By TODD RICHMOND
MADISON, Wis. (AP) – Democrats challenged a pair of Republican lawmakers Thursday to prove measures for tougher drunken driving penalties would actually make a difference, demanding to see statistics and data that would justify the bills’ costs.
Rep. Jim Ott, R-Mequon, and Sen. Alberta Darling, R-River Hills, have introduced a package of bills that would make the first offense a misdemeanor if the driver’s blood-alcohol level is at least 0.15 percent, allow authorities to seize drunken drivers’ cars beginning at the third offense and require mandatory court appearances.
Ott and Darling told the Assembly Judiciary Committee the bills will deter drunken driving, which has plagued Wisconsin for decades.
But two Democrats on the committee, Rep. Evan Goyke, D-Milwaukee, and Rep. Gary Hebl, D-Sun Prairie, hesitated. They said they wanted proof similar measures have deterred drunken driving in other states before committing any money. They called for more alcohol treatment options and questioned whether the measures would put more people behind bars and tax the criminal justice system.
“We’ve had emotional and guttural reactions to crimes in this state in the past. We lock people up … and the taxpayers are paying for it,” said Rep. Evan Goyke, D-Milwaukee, a former state public defender. “What we have is an out-of-control, expensive criminal justice system.”
Neither Ott nor Darling had any statistics. Darling told members she would try to put something together.
“I don’t care what other states do,” Ott said. “Something’s wrong (in Wisconsin).”
Drinking is ingrained in Wisconsin culture, creating trouble on the roads. State transportation officials tracked nearly 2,800 fatal crashes and nearly 40,000 injury crashes involving alcohol between 2002 and last year.
But the state’s drunken driving laws are notoriously lax. Wisconsin, for example, is the only state where a first offense is treated not as a crime but as a civil violation similar to a speeding ticket.
Ott and Darling have been pushing for stiffer penalties for years. But staggering cost estimates and pushback from Tavern League lobbyists have stymied their efforts.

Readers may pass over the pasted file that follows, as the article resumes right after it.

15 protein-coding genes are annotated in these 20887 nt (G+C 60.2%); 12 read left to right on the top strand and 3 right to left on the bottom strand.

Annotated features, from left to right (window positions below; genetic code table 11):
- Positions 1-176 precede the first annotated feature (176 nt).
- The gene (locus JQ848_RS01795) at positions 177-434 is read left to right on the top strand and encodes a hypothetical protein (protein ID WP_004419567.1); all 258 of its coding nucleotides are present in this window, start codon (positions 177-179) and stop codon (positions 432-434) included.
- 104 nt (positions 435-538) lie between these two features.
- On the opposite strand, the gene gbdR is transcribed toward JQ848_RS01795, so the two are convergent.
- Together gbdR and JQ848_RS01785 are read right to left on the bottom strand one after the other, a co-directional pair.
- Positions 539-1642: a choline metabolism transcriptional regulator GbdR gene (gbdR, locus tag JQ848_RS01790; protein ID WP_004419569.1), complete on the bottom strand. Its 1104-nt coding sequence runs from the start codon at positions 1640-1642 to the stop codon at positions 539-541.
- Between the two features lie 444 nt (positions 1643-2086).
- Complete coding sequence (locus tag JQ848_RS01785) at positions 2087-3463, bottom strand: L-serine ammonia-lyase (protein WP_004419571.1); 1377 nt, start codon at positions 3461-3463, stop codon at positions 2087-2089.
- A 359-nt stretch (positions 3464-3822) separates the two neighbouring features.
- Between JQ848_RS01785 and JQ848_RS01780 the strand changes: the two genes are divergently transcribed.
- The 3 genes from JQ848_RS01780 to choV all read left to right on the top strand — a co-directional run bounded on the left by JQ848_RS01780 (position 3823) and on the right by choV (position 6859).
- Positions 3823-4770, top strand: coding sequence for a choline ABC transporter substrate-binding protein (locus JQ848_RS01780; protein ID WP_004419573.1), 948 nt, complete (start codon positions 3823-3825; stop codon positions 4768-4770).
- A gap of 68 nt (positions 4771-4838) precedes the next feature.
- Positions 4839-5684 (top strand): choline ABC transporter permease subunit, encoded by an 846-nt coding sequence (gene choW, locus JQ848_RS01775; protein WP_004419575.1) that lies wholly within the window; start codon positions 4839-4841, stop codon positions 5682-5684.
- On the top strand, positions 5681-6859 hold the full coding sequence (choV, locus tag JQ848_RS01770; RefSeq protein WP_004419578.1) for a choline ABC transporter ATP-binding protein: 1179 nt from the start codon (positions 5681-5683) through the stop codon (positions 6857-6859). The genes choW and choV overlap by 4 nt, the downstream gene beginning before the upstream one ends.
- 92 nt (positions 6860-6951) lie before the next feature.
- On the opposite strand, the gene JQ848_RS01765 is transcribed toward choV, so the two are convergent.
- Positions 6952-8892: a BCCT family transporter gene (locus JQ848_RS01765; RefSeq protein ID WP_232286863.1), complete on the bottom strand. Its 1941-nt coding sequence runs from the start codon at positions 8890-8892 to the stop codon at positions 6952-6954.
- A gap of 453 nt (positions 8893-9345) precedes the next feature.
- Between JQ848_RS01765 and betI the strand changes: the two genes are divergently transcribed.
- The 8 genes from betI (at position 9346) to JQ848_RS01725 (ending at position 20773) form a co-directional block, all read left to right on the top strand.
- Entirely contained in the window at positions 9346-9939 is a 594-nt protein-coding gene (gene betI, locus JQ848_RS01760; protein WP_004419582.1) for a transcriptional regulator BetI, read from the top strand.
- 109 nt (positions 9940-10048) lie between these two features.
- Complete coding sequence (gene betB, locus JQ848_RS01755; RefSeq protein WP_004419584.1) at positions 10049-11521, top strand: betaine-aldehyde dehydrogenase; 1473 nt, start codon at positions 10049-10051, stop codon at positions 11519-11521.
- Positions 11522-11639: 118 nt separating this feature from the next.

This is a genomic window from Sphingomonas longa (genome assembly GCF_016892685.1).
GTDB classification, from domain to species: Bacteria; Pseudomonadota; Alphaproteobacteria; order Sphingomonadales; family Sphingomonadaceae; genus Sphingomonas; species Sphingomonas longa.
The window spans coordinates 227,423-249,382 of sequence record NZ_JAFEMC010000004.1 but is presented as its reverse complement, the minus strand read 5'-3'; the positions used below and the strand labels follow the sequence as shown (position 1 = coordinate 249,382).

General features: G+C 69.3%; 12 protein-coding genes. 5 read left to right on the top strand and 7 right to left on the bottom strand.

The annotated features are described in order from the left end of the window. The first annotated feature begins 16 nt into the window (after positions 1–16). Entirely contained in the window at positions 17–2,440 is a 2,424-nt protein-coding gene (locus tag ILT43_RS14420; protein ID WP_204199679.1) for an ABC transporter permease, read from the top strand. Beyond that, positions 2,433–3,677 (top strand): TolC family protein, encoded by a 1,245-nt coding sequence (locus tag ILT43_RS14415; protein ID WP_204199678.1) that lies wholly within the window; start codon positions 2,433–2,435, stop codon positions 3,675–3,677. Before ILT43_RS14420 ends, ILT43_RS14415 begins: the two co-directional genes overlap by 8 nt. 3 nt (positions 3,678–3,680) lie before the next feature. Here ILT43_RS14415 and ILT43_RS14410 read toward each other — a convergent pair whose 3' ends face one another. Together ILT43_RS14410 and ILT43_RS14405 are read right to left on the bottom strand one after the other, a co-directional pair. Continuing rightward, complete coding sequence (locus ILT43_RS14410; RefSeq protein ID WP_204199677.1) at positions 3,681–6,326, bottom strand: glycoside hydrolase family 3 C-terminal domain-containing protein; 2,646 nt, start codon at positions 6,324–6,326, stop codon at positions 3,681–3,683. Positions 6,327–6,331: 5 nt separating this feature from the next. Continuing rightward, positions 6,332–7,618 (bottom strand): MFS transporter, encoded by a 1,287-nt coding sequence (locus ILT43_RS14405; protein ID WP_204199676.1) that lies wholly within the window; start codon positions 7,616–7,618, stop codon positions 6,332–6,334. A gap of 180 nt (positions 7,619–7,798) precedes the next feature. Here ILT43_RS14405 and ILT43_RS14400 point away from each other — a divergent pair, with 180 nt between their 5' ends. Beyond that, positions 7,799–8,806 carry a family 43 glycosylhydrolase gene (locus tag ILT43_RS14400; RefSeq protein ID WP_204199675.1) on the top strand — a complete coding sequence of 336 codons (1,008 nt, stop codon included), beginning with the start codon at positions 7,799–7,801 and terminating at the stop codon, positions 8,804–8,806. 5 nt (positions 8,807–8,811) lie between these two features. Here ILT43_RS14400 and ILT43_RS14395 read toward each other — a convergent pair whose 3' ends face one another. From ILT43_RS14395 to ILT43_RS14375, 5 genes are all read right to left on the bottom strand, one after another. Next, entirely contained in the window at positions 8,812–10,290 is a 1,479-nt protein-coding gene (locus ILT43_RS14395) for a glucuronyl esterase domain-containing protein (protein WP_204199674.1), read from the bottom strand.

Earlier this month, they presented a separate set of bills to the judiciary committee that would change third and fourth offenses from misdemeanors to felonies and create mandatory minimum sentences for drunken drivers who injure or kill someone. Fiscal estimates attached to the proposals put their cost at tens of millions of dollars.
Estimates attached to the package the committee considered Thursday said seizing cars would drive up prosecutors’ costs by $413,608 per year; making first offenses a crime at 0.15 percent would increase their costs by $4 million annually.
“I don’t want to just spend money with the idea that maybe this might work,” Hebl said.
Sue Dohm of Prairie du Sac propped up a picture of her 36-year-old son, Davi Dohm, in front of the committee. Speaking through tears, she said her son was riding with a drunken co-worker in 2011 when the co-worker crashed into a tree, killing Dohm instantly.
“I am really offended when folks say we can’t afford these laws,” she said, wiping her eyes with a tissue. “Would you feel that way if it was your child lying in the funeral home, cold to your touch?”
The bills’ fate is uncertain. Ott and Darling’s fellow Republicans control both houses of the Legislature, but GOP leaders haven’t voiced any support for the measures.